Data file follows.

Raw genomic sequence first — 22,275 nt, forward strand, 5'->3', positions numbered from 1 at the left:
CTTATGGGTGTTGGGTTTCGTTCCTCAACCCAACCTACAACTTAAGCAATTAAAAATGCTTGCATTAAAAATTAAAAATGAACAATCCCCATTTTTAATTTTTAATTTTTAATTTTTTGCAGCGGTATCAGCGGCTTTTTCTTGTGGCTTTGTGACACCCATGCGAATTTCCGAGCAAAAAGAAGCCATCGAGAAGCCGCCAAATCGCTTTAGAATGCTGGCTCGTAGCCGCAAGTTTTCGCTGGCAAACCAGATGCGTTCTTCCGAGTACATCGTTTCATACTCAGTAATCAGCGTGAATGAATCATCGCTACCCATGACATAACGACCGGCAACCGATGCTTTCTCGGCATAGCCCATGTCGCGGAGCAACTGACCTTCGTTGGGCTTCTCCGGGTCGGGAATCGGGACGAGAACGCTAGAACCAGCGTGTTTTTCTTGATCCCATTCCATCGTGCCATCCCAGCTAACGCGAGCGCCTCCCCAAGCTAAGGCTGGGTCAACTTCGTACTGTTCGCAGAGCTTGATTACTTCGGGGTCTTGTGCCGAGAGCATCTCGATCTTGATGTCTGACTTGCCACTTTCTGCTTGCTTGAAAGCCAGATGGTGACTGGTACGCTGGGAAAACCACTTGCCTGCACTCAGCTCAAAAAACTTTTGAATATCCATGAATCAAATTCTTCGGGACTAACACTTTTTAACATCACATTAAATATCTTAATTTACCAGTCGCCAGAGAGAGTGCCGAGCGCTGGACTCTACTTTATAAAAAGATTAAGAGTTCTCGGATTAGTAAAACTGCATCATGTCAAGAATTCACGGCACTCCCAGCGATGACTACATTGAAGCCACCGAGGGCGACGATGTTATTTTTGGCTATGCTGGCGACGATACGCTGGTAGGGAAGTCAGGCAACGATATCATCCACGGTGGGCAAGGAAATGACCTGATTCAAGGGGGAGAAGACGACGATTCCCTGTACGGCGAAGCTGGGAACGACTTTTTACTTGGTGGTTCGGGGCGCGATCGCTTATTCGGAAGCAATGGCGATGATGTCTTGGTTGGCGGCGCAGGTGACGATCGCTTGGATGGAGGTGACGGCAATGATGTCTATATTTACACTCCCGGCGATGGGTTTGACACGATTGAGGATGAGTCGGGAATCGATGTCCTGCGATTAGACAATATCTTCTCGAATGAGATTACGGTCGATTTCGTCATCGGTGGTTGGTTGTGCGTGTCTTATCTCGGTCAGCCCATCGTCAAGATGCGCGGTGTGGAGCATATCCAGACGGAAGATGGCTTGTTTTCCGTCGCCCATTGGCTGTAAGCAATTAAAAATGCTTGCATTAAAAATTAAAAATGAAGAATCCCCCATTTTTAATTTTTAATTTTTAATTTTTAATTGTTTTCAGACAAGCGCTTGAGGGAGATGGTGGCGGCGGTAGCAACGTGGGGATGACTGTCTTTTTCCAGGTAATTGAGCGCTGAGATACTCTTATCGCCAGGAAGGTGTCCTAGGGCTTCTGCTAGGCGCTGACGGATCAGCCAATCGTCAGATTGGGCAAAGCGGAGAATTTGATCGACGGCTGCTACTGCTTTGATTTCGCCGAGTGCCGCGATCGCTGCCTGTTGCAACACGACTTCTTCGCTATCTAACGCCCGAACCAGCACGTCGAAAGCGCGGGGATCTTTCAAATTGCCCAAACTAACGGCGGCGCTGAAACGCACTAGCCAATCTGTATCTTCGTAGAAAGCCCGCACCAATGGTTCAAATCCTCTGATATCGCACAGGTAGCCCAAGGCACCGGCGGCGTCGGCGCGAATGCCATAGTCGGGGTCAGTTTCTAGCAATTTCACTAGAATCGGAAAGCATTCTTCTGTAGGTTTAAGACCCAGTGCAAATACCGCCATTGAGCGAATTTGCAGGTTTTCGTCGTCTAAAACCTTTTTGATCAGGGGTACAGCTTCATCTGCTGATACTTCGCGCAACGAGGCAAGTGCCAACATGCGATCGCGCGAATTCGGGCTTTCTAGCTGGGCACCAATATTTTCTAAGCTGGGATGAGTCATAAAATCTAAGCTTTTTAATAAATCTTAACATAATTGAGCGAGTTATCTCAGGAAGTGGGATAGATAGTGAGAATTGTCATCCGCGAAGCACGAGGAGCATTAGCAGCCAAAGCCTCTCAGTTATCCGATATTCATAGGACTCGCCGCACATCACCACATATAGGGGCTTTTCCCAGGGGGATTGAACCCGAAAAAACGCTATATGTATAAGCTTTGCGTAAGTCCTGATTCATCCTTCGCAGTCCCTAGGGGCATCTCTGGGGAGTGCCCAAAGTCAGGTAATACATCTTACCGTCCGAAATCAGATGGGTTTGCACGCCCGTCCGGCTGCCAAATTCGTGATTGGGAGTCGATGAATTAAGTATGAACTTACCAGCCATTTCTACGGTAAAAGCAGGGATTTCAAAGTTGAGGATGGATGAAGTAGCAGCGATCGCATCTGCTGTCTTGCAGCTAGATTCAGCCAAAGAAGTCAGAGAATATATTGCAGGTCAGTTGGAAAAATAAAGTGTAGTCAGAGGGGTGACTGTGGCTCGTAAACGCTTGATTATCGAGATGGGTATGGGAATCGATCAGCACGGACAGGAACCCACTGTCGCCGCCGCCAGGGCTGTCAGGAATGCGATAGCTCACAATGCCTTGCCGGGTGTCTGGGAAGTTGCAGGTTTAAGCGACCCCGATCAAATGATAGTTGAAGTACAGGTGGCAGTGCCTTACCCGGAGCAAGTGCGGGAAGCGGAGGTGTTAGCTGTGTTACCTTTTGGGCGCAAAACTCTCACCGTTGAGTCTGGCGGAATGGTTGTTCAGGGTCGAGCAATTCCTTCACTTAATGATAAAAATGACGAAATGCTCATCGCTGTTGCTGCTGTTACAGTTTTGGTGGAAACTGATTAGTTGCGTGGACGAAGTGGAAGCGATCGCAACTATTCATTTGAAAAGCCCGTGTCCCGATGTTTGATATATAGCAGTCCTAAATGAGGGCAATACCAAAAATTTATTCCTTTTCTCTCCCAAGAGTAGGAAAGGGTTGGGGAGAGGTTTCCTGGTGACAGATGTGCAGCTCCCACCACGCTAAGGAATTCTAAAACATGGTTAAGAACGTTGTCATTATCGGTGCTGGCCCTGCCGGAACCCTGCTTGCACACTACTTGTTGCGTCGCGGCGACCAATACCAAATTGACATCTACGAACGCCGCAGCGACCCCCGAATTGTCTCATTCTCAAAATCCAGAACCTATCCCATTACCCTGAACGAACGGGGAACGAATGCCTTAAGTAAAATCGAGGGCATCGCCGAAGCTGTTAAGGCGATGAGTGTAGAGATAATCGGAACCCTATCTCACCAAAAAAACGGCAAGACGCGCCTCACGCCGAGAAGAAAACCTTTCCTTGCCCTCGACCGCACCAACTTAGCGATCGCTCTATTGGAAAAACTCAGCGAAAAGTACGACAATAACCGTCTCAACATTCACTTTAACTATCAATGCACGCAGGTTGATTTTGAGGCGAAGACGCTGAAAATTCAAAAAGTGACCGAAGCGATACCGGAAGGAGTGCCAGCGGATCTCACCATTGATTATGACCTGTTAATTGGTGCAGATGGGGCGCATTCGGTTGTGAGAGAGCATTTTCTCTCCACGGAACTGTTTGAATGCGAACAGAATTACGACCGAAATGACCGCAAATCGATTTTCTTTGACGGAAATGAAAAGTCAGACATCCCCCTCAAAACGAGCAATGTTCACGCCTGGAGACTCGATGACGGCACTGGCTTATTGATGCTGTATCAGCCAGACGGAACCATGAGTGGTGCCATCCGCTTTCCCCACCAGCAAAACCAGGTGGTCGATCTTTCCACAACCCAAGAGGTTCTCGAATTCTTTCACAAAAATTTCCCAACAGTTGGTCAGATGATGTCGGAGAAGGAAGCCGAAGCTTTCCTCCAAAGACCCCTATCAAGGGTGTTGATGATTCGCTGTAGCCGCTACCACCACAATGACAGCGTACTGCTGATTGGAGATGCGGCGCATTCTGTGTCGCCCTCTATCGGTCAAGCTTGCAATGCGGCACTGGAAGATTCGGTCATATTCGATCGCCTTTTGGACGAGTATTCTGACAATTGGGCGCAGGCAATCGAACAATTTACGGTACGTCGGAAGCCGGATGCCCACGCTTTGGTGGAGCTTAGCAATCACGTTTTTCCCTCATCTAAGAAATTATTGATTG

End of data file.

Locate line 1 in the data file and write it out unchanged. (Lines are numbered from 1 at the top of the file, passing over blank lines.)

Raw genomic sequence first — 22,275 nt, forward strand, 5'->3', positions numbered from 1 at the left: